Meet Treasure, registered as "Geophila". After racing as a two and three year old she landed with a woman who loved her dearly for nearly twenty -two years. That's a realtionship longer than some marriages. She fullfiled every adjective her owner had shared and created a few of her own. She was big , fast, quirky, and oh-so-accident-prone. She developed Glaucoma in her left eye that caused tremendous pain. As her weight dropped because of painful mastication we rallied to raise the funds to have it removed. Once recovered from the surgery Treasure entered the twilight of her golden years. She was loved and oh so very happy. This big bay mare had a heart to match her size. Everyone enjoyed Treasure.
Mollie, one of our rescue mares befriended Treasure and the two became fast pals. It was the week we witnessed a great decline in Treasures well being that we all truly appreciated Mollie for her company and stedfastness.
The vet was called out and the summary was made. The good eye, the eye under careful watch as it was clouding was now also gone. Treasure at the age of 31 was completely blind. We all knew it was time, time to put our aching hearts aside and let her go. Treasure crossed over rainbow bridge yesterday. She was peaceful and we believe she was ready. We at PMR are so grateful for the time Treasure shared with us. The laughter and compassion we all received are immeasurable.
As it sit in the morning quiet the rain is now falling. Our first real rain of the season. Yes, the sky is releasing it tears as mother earth has said good-bye to one its' angels. RIP Treasure.
Back from a quick wonderful trip to the mountains! The refreshing Tahoe chill is a welcome breath of alpine air!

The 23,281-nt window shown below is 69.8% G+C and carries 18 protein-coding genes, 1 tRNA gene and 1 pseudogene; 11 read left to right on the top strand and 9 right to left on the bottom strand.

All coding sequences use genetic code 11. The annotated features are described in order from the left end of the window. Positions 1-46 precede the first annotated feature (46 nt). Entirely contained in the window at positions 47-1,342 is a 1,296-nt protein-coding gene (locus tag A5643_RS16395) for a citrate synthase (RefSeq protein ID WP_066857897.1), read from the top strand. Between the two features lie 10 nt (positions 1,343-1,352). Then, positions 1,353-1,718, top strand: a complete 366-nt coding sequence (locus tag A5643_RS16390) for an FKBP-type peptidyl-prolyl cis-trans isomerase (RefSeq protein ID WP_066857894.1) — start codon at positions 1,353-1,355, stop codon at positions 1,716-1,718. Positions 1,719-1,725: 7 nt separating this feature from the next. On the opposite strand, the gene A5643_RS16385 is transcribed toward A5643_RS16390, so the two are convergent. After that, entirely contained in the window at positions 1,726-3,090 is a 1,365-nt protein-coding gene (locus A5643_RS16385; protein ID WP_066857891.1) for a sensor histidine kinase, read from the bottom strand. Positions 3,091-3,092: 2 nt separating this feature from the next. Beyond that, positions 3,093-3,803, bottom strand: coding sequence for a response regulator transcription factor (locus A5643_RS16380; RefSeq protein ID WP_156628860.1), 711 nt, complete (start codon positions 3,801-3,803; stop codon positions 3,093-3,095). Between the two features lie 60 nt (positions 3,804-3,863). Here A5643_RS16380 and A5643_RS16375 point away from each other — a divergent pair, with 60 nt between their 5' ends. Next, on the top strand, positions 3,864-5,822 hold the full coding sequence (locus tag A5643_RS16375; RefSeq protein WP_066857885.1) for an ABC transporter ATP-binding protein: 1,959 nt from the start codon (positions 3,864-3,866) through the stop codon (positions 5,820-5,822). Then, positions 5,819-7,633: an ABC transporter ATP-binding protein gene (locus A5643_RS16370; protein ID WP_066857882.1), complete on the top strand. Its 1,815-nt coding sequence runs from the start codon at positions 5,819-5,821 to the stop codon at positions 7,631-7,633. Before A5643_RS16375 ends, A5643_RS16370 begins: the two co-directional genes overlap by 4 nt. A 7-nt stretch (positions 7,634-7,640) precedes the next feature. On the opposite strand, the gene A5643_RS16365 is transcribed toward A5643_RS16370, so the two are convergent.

Many of my readers know that we are no longer pulling horses off the kill pen lots across the nation. The business of saving those lives has become a nasty profit making business for the kill pen owners. Because this way of doing business for the kill pens has become a profitable way to dupe the public and quadrulpe profits, we are refocusing our efforts locally. There continues to be a huge need for orphaned foals and pregnant mares up in Northern Calif. and Northern Nevada. Our interest is to work with another organization well established up north that takes in the critical care foals (out of northern Nevada) and yet another organization helping the mustangs in Northen Cal. PMR feels we can better use our resources by putting our efforts closer to home.
Please read the following article. It is well written, and accurate. It also demonstrates the huge shift in the way the kill pens are now doing business. Back in the early years PMR rescued many, many damaged, ill, crippled, or bucking bronco mares along with their foals off the lot. Read how all that has changed. Our poor horses need us more than ever!
My apologies as I have been absent, a family emergency called upon my time. All is well, and I wanted to check in. Thanks to Denna and her daughter Athena holding the fort down while I was away....although who am I kidding, they hold the fort down everyday....equine angels they are.
Prayers please tonight for friends and family either just getting out of hospital, or still there....just send up a request for love and healing.
If I owe you a phone call, I may need reminder. I am a bit discombobulated. Is that how you spell it?? Anyway, combine fatigue, stress, a bit of uncertainty thrown into the mix and you may well have a misspelled word! (two ss in misspelled right?)...
We are grateful for all the healthy, happy horses in our care. Many are ready for new homes! I am turning my attention to the Devil's Garden wild mustangs in need. I was just getting ready to post a small fundraiser to aquire hay for our winter mos. ahead, but their need is huge...mares and foals, orphans in need...so I may be raising money for the both of us. I am waiting on pictures and specifics about the need so that we can better gauge how to proceed.
Thanks for reading...more great info. from Mark at HorseConcious to come :) and of course more as our adoptions unfold.
Author - Lynn Hummer